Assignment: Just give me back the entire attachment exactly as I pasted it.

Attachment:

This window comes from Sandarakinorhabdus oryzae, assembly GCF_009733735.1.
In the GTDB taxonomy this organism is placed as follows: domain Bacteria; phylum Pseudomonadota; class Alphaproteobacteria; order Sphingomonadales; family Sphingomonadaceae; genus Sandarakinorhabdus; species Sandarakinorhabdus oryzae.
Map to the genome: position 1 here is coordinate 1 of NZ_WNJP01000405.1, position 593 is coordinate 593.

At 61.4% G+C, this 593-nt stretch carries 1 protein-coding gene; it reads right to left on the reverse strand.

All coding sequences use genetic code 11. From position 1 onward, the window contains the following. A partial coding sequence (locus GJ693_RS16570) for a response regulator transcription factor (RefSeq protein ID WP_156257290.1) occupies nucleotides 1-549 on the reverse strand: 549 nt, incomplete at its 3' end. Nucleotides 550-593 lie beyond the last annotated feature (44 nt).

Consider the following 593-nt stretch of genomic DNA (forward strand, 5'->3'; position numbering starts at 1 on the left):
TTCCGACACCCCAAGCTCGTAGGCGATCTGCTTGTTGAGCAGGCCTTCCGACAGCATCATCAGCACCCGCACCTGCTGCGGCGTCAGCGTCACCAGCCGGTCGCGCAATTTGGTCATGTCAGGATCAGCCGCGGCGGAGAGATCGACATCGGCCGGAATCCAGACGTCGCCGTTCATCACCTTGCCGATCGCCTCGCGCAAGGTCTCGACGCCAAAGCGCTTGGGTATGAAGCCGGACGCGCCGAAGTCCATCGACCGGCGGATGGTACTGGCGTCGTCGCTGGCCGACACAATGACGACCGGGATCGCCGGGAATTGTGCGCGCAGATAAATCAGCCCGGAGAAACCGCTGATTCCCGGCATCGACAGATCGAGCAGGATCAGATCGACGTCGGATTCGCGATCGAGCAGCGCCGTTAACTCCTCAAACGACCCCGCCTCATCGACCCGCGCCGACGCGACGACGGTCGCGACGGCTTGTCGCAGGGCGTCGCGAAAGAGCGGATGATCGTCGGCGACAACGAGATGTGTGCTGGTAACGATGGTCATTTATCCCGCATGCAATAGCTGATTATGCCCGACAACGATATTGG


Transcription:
This window comes from Sandarakinorhabdus oryzae, assembly GCF_009733735.1.
In the GTDB taxonomy this organism is placed as follows: domain Bacteria; phylum Pseudomonadota; class Alphaproteobacteria; order Sphingomonadales; family Sphingomonadaceae; genus Sandarakinorhabdus; species Sandarakinorhabdus oryzae.
Map to the genome: position 1 here is coordinate 1 of NZ_WNJP01000405.1, position 593 is coordinate 593.

At 61.4% G+C, this 593-nt stretch carries 1 protein-coding gene; it reads right to left on the reverse strand.

All coding sequences use genetic code 11. From position 1 onward, the window contains the following. A partial coding sequence (locus GJ693_RS16570) for a response regulator transcription factor (RefSeq protein ID WP_156257290.1) occupies nucleotides 1-549 on the reverse strand: 549 nt, incomplete at its 3' end. Nucleotides 550-593 lie beyond the last annotated feature (44 nt).

Consider the following 593-nt stretch of genomic DNA (forward strand, 5'->3'; position numbering starts at 1 on the left):
TTCCGACACCCCAAGCTCGTAGGCGATCTGCTTGTTGAGCAGGCCTTCCGACAGCATCATCAGCACCCGCACCTGCTGCGGCGTCAGCGTCACCAGCCGGTCGCGCAATTTGGTCATGTCAGGATCAGCCGCGGCGGAGAGATCGACATCGGCCGGAATCCAGACGTCGCCGTTCATCACCTTGCCGATCGCCTCGCGCAAGGTCTCGACGCCAAAGCGCTTGGGTATGAAGCCGGACGCGCCGAAGTCCATCGACCGGCGGATGGTACTGGCGTCGTCGCTGGCCGACACAATGACGACCGGGATCGCCGGGAATTGTGCGCGCAGATAAATCAGCCCGGAGAAACCGCTGATTCCCGGCATCGACAGATCGAGCAGGATCAGATCGACGTCGGATTCGCGATCGAGCAGCGCCGTTAACTCCTCAAACGACCCCGCCTCATCGACCCGCGCCGACGCGACGACGGTCGCGACGGCTTGTCGCAGGGCGTCGCGAAAGAGCGGATGATCGTCGGCGACAACGAGATGTGTGCTGGTAACGATGGTCATTTATCCCGCATGCAATAGCTGATTATGCCCGACAACGATATTGG